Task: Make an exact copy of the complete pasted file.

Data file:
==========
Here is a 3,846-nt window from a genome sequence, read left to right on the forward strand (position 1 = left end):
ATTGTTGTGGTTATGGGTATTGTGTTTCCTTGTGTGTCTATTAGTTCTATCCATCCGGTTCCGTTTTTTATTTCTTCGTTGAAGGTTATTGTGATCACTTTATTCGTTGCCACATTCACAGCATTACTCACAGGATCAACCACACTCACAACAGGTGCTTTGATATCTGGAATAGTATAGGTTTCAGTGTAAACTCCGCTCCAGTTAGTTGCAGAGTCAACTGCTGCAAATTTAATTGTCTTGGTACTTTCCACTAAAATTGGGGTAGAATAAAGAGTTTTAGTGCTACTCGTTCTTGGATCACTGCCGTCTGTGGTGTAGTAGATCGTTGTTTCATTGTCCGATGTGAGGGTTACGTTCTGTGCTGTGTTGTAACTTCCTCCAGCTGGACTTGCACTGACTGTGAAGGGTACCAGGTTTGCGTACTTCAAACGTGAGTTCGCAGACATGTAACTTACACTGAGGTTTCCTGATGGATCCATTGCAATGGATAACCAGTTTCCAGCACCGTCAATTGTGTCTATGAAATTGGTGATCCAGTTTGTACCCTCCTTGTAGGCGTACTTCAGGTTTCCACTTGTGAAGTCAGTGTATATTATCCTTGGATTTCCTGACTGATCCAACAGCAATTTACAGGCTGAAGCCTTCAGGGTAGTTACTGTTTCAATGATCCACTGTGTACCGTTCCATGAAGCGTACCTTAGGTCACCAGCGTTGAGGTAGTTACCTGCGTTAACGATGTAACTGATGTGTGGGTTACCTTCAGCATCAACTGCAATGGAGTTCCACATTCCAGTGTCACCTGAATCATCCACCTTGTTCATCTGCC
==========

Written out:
Here is a 3,846-nt window from a genome sequence, read left to right on the forward strand (position 1 = left end):
ATTGTTGTGGTTATGGGTATTGTGTTTCCTTGTGTGTCTATTAGTTCTATCCATCCGGTTCCGTTTTTTATTTCTTCGTTGAAGGTTATTGTGATCACTTTATTCGTTGCCACATTCACAGCATTACTCACAGGATCAACCACACTCACAACAGGTGCTTTGATATCTGGAATAGTATAGGTTTCAGTGTAAACTCCGCTCCAGTTAGTTGCAGAGTCAACTGCTGCAAATTTAATTGTCTTGGTACTTTCCACTAAAATTGGGGTAGAATAAAGAGTTTTAGTGCTACTCGTTCTTGGATCACTGCCGTCTGTGGTGTAGTAGATCGTTGTTTCATTGTCCGATGTGAGGGTTACGTTCTGTGCTGTGTTGTAACTTCCTCCAGCTGGACTTGCACTGACTGTGAAGGGTACCAGGTTTGCGTACTTCAAACGTGAGTTCGCAGACATGTAACTTACACTGAGGTTTCCTGATGGATCCATTGCAATGGATAACCAGTTTCCAGCACCGTCAATTGTGTCTATGAAATTGGTGATCCAGTTTGTACCCTCCTTGTAGGCGTACTTCAGGTTTCCACTTGTGAAGTCAGTGTATATTATCCTTGGATTTCCTGACTGATCCAACAGCAATTTACAGGCTGAAGCCTTCAGGGTAGTTACTGTTTCAATGATCCACTGTGTACCGTTCCATGAAGCGTACCTTAGGTCACCAGCGTTGAGGTAGTTACCTGCGTTAACGATGTAACTGATGTGTGGGTTACCTTCAGCATCAACTGCAATGGAGTTCCACATTCCAGTGTCACCTGAATCATCCACCTTGTTCATCTGCC